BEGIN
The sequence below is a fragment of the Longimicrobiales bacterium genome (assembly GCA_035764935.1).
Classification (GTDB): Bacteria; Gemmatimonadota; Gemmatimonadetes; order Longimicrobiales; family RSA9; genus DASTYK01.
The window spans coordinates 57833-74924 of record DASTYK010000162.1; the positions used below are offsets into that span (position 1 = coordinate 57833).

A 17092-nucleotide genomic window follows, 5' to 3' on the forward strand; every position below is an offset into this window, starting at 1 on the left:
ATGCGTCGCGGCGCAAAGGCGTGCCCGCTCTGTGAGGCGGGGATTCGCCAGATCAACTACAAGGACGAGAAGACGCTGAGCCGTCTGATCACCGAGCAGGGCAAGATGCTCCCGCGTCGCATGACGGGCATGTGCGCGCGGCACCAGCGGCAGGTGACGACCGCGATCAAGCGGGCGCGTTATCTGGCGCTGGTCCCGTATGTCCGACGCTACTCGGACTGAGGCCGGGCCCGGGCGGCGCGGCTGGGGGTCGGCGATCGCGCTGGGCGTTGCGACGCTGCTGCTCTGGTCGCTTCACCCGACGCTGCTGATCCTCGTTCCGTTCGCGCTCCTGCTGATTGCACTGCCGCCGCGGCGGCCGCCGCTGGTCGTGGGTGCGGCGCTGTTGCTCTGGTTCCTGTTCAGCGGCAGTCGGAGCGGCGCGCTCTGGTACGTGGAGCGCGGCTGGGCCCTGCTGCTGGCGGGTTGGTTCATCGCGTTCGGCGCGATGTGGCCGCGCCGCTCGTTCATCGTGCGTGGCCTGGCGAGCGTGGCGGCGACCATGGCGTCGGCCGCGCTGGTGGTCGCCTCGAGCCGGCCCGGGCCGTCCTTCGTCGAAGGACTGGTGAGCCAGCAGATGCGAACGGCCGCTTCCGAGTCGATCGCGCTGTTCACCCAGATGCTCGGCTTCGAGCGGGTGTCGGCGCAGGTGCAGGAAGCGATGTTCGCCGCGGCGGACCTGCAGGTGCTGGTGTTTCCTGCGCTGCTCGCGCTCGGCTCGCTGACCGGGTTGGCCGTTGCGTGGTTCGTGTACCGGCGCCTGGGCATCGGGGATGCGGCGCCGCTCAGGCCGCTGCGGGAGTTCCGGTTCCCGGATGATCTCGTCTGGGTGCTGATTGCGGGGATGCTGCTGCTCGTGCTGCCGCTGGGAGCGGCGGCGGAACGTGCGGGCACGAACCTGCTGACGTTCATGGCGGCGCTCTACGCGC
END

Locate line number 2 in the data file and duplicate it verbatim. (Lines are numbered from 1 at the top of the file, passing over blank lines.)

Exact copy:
Classification (GTDB): Bacteria; Gemmatimonadota; Gemmatimonadetes; order Longimicrobiales; family RSA9; genus DASTYK01.